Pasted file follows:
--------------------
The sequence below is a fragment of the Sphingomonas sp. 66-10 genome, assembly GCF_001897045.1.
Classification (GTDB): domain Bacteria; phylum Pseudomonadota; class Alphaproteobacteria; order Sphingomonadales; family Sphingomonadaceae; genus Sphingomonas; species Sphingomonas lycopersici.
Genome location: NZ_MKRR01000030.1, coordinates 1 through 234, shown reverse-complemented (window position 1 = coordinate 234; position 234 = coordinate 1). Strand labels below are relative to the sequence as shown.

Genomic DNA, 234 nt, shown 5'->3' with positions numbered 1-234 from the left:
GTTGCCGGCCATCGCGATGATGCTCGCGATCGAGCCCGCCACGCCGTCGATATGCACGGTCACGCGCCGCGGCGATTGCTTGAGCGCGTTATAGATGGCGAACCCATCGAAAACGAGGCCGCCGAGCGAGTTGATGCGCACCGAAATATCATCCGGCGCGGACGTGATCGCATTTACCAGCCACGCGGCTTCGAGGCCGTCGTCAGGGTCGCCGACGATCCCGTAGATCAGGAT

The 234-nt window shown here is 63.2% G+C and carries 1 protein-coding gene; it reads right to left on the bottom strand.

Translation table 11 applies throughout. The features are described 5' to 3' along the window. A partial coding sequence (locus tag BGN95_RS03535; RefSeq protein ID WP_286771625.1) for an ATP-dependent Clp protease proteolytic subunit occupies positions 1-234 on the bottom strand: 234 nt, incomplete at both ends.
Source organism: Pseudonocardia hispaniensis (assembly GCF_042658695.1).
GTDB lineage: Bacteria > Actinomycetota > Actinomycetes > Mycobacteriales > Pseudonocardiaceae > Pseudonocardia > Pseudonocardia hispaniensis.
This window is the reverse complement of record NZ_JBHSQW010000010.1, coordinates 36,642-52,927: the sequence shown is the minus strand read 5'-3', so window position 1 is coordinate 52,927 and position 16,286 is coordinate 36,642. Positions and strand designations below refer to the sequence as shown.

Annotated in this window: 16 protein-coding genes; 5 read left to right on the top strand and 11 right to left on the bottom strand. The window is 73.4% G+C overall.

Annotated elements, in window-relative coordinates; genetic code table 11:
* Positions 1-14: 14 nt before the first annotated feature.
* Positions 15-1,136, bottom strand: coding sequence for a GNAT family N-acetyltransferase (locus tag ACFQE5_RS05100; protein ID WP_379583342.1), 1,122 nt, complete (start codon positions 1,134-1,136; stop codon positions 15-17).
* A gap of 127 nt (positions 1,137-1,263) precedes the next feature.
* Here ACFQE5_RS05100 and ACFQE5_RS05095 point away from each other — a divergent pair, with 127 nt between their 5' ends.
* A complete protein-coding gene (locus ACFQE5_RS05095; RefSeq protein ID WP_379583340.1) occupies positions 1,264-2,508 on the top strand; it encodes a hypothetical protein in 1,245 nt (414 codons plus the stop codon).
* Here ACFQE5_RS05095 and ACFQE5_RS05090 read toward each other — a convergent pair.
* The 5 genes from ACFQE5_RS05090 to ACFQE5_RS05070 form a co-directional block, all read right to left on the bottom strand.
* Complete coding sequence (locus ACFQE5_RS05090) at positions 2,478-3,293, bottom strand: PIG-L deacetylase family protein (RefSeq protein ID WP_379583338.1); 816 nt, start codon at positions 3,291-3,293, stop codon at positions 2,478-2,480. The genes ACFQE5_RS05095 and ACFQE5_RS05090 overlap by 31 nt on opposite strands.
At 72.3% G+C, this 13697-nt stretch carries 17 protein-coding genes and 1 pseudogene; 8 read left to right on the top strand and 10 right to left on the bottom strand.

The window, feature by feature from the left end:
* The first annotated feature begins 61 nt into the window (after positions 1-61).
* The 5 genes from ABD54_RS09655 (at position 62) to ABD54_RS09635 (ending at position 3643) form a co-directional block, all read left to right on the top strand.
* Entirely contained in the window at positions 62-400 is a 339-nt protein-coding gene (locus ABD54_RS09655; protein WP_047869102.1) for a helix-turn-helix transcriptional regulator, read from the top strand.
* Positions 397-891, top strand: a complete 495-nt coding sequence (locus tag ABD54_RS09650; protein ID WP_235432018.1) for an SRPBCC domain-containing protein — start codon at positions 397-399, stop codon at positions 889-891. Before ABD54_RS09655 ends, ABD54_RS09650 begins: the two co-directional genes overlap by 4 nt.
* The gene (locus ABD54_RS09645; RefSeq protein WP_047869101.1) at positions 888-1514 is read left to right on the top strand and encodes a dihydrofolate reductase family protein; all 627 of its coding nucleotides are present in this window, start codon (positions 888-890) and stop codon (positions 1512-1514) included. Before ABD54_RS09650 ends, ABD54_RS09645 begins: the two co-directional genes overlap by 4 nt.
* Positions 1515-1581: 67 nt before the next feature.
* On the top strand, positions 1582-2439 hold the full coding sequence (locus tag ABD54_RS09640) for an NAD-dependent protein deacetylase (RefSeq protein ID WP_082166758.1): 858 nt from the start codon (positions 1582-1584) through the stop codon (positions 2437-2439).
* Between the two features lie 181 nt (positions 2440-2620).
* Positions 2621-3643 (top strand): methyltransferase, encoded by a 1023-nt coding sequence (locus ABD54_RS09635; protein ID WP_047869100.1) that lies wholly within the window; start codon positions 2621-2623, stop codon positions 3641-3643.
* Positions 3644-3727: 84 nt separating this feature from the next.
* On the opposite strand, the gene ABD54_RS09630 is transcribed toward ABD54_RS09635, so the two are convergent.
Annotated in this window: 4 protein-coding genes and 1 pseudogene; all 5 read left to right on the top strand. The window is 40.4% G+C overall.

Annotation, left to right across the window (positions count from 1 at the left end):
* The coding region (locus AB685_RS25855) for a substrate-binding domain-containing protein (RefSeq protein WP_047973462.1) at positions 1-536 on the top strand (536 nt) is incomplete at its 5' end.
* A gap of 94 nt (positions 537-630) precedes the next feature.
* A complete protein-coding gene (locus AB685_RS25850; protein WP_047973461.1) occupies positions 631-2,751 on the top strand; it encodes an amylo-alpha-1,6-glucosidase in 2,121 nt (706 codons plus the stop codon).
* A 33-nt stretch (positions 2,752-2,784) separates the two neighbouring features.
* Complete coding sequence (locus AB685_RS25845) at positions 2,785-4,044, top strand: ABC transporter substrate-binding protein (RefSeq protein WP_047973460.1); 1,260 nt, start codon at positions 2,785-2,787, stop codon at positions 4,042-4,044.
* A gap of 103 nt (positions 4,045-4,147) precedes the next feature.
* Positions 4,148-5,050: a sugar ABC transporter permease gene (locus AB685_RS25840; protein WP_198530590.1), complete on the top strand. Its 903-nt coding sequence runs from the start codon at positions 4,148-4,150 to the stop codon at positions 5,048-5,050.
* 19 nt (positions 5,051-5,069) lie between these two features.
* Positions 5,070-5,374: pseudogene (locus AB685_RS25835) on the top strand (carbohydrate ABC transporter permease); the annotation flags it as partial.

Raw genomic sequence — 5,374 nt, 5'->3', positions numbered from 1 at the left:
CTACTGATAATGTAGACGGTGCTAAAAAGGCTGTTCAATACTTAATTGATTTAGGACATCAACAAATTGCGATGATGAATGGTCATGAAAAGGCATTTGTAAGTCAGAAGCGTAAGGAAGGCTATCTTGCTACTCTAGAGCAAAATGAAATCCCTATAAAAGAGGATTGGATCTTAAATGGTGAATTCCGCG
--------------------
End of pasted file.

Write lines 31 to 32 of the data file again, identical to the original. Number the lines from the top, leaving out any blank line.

* Positions 2621-3643 (top strand): methyltransferase, encoded by a 1023-nt coding sequence (locus ABD54_RS09635; protein ID WP_047869100.1) that lies wholly within the window; start codon positions 2621-2623, stop codon positions 3641-3643.
* Positions 3644-3727: 84 nt separating this feature from the next.